With fast development in the basic infrastructure among factors fuelling real estate boom in this industrial hub of Haryana, Faridabad seems to hold quite a promise in the group housing sector, considered the best alternative to solve the burgeoning needs of the people.
Though the state government has already announced two separate multi-storied housing facility to provide affordable houses for the urban poor, it is yet to come out with fresh schemes to cater to the needs of a large number of middle-class families wishing to have a roof over their heads.
While hundreds of group housing societies, which came into existence at the time of special allotment of plots for such societies last year, are waiting for next such draw, certain social bodies and individuals have sought suitable changes in the group housing schemes in order to make the societies eligible to apply directly to builders to have flats at concessional rates, instead of seeking individual plots and then constructing houses.
This suggestion seems to have found the fancy of the Department of Urban Development and that of the Town and Country Planning. It is likely to have a positive impact, a source claims. It may be recalled that about 5,000 acres of land has been earmarked or licensed for housing projects in the eastern part of the city, located across the Gurgaon and Agra canals, running parallel to the Mathura road from north to south.
Dubbed as Greater Faridabad, this region is likely to address the housing needs of thousands of people in near future and may emerge as most sought-after area, if things go as projected, claims a property agent based in Sector 14. He says this region, which would have about 20 residential sectors, will be an exclusive zone mainly of high-rise multi- storied buildings, on the pattern of Gurgaon, with all kinds of facilities.
According to another property dealer based in Sector 15A here, the development of the Eastern Peripheral Highway, connecting Palwal with Ghaziabad via Noida and the construction of the Taj Expressway by the UP government can change the face of things in near future. Moreover, the proposal of the government to develop some more facilities like the special freight corridor of Indian Railways will certainly bring the region under greater focus.
According to Punarjagran Sanstha, a social body based in Faridabad, the government can reap the potential, if it goes with some changes in housing norms. According to Shailender, an office bearer of the Sanstha, the government ought to provide an opportunity to the group housing societies to have built up housing units in the housing complexes being developed.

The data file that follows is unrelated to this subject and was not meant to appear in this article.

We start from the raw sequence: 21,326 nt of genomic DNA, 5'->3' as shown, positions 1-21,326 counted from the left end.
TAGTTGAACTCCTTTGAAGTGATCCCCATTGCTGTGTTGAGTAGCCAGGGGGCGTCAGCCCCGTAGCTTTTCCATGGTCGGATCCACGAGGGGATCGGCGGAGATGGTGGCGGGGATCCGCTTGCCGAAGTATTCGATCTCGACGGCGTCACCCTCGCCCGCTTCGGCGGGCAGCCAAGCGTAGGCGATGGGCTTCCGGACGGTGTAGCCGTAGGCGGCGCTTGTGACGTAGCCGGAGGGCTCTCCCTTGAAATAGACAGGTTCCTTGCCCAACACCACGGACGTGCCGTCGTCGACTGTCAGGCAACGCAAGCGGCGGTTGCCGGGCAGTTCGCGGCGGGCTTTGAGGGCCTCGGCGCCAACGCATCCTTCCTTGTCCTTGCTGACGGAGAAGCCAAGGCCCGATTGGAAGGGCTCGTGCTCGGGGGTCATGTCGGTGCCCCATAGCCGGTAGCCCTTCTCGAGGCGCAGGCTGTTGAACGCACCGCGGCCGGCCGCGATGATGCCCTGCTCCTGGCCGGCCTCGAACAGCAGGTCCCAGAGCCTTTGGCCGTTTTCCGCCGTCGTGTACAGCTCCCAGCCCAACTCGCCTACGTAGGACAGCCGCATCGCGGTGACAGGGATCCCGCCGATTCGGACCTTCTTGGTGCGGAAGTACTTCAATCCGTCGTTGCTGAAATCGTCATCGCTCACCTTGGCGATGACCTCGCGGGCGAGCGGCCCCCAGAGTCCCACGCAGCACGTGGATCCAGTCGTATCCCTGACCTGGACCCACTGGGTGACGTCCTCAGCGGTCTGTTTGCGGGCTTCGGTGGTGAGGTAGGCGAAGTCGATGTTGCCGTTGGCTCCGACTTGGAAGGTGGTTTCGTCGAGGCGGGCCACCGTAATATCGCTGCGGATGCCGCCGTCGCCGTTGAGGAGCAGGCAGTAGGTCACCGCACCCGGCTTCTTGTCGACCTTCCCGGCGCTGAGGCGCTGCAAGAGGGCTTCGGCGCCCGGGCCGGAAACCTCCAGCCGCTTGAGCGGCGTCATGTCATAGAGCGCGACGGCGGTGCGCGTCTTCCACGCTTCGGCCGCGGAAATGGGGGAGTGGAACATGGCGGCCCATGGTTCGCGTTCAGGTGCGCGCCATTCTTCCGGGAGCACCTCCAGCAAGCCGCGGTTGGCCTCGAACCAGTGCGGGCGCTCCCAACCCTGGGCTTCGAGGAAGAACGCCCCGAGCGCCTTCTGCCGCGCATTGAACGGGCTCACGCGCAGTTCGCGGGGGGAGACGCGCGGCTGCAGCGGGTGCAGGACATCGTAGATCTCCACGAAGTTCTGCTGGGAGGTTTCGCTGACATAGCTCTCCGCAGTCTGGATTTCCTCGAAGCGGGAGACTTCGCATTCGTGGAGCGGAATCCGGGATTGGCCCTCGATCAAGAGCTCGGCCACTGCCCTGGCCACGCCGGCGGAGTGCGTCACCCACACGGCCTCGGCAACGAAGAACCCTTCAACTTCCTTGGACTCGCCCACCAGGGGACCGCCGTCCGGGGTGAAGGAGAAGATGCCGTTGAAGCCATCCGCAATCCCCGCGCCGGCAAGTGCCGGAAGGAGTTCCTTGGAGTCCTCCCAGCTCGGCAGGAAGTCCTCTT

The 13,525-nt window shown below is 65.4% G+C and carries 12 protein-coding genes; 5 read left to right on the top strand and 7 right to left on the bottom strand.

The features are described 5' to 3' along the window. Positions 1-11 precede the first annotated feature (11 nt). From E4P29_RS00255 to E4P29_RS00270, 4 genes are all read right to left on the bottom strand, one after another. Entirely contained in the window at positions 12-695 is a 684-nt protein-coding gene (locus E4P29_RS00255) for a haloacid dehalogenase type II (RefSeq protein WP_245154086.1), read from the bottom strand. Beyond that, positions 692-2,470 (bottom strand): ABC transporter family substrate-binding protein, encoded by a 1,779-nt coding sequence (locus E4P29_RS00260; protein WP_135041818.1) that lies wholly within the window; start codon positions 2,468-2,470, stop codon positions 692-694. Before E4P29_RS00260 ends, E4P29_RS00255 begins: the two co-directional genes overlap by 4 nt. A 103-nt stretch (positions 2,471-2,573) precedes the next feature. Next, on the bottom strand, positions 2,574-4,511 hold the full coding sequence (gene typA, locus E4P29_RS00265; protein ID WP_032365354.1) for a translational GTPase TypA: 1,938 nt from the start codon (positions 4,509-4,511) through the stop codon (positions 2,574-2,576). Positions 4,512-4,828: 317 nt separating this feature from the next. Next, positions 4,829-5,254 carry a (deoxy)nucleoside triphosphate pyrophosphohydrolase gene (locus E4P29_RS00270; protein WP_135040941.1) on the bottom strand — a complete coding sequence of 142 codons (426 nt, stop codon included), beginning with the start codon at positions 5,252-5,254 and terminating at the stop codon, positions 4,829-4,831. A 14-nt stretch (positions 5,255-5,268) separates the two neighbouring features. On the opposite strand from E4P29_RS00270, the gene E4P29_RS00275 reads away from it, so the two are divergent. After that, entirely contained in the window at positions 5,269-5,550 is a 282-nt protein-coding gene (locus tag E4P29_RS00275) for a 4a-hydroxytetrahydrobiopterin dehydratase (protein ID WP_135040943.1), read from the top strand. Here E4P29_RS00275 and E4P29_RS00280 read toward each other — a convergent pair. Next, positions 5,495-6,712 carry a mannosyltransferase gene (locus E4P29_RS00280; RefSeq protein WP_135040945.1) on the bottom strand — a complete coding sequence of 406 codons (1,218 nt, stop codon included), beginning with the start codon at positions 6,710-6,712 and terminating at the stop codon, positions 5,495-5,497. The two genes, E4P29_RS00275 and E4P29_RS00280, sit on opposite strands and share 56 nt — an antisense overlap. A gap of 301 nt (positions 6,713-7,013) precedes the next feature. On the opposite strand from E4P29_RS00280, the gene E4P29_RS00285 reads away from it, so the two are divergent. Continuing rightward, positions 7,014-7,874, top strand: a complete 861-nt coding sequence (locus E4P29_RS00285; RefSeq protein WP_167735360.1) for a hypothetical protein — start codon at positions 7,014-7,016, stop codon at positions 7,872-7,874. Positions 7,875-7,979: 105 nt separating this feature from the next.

He says the authorities could bring a legislation into effect and ensure that the societies be given special concessions and subsidies as the number of applicants may be large.
He says this method would not only solve the problem of heavy advertisement and publicity done by the companies to sell flats, but can also be an easy process for the house seekers and the societies waiting endlessly to have a plot of their own. He said the government may be spared the allegation of corruption and favoritism in the process of allotment of plots, which was visible in the last such allotment when about 133 plots were given through lottery in Faridabad, on September 29, 2006.
‚ÄúThere had been a total of over 3600 applicant societies, but the applicants were not satisfied with the manner in which the allotment was done,‚Ä? claims K.L Gera, a social activist. Claiming that the government could hardly meet the requirement of plots and houses for housing requirements in such a manner, he says there is a forcing need that the government adopts new methods to cater to this sector.
Asking the government to ensure speedy implementation of its projects regarding the flats for the poor and middle class residents, he says the government should allow construction of more multi-storied residential buildings in all parts of the city, especially where large chunks of land lie vacant.
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